While the USF volleyball team continues to search for consistency in its 9-14 season, the Bulls will have some options on who to put on the court this weekend against TCU and Houston. The Bulls have options thanks to their jack-of-all-trades, sophomore Kelsi Andrew-Wasylik.
First brought to USF (3-3 in Conference USA) as a setter, Andrew-Wasylik has played as a libero and defensive specialist this year.
“I like to think that I’m athletic,” Andrew-Wasylik said. “I love to play all positions, and I love what I’m doing now because I still get to serve, I still get to pass and I get to hit in drills during practice, which I don’t get to do during a game.
“It’s better than having one position where you don’t get to do other things, so I love what I’m doing right now.”
Andrew-Wasylik’s past speaks to her athleticism. In high school she played volleyball, soccer, track and field and hockey.
The self-described utility player has come a long way, moving from snowsuits to swimsuits since high school.
Andrew-Wasylik, originally from Unionville, Ontario, just outside of Toronto, transferred to USF after a redshirt season at Kansas. She would not comment on the reason for leaving Kansas.
“I came on my visit, and I got along great with (coach) Nancy (Mueller) and (assistant) Claire (Roach), which was vital,” Andrew-Wasylik said. “On my visit, I got to hang out a lot with the girls. I loved it when I got here. I mean it’s Florida. It’s a lot different than the snow.”
Andrew-Wasylik carefully examined at her second stint as a collegiate volleyball player, researching each school, and looking at the number of players who were leaving throughout their tenure.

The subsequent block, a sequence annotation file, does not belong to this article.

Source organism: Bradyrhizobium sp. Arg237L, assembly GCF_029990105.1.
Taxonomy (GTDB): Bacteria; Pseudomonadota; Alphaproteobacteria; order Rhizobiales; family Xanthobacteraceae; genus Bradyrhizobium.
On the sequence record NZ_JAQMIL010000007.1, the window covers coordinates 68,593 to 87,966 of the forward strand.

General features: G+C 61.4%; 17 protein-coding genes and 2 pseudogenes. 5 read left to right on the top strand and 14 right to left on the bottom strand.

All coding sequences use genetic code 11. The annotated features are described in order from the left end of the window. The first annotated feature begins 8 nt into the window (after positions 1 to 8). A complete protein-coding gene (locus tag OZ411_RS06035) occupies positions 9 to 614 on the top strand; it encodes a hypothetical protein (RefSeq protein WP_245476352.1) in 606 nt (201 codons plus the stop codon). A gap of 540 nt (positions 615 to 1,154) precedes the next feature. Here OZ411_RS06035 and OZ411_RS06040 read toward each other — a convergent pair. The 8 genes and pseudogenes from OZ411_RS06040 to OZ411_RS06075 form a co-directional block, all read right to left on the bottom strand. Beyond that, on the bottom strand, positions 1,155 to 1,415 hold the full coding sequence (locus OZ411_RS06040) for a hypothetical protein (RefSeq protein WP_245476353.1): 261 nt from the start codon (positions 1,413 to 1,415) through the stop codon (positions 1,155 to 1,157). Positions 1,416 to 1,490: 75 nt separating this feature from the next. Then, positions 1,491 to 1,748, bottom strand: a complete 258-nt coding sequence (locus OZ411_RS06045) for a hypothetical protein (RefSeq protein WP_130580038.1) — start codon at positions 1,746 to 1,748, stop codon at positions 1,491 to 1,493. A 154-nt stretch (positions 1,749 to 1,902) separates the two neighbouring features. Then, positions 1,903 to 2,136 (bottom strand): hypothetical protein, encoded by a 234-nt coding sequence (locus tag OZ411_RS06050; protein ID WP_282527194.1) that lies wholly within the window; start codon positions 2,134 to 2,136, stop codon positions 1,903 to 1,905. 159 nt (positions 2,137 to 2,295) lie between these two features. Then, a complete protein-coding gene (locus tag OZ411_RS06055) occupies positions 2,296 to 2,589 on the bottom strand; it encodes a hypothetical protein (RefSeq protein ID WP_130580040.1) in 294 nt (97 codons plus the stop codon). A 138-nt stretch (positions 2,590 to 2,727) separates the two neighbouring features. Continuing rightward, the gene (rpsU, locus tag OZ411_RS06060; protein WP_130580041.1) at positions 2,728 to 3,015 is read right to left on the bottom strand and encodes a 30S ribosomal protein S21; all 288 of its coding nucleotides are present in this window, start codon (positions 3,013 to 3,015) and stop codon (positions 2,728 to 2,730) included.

With USF losing setter Ale Domingos after her first season and setter Melayne Wootan after this season, Andrew-Wasylik was a match at setter.
She trained as a setter her first season, taking the court at that position for nine matches, and was prepared to do so this season until she suffered an injury in the spring.
“This year I got hurt during the preseason, and the only thing I could do was pass,” Andrew-Wasylik said. “After passing, Nancy decided to use me in the back row because Melayne was doing an excellent job setting.”
After the second match of this season, Andrew-Wasylik started for the Bulls as their libero until she injured her elbow in a match against Florida A&M.
After sitting for seven matches, the Bulls felt a lack of offensive firepower, so Andrew-Wasylik was moved to defensive specialist because of her ability with the float-jump serve.
“I’m playing a defense specialist, so I go in, I serve, play back row, then I come out,” she said. “Whereas libero goes in all the time, so I only play three rotations now.”
Andrew-Wasylik isn’t sure what position she will be playing in the future, just as long as she is on the court.
“I really have no idea what the future has in store for me,” she said. “I know Nancy is recruiting some bigger girls for next year. Hopefully in spring, I’ll be training as setter again as I was last year.
“As long as I’m on the court I’m happy.”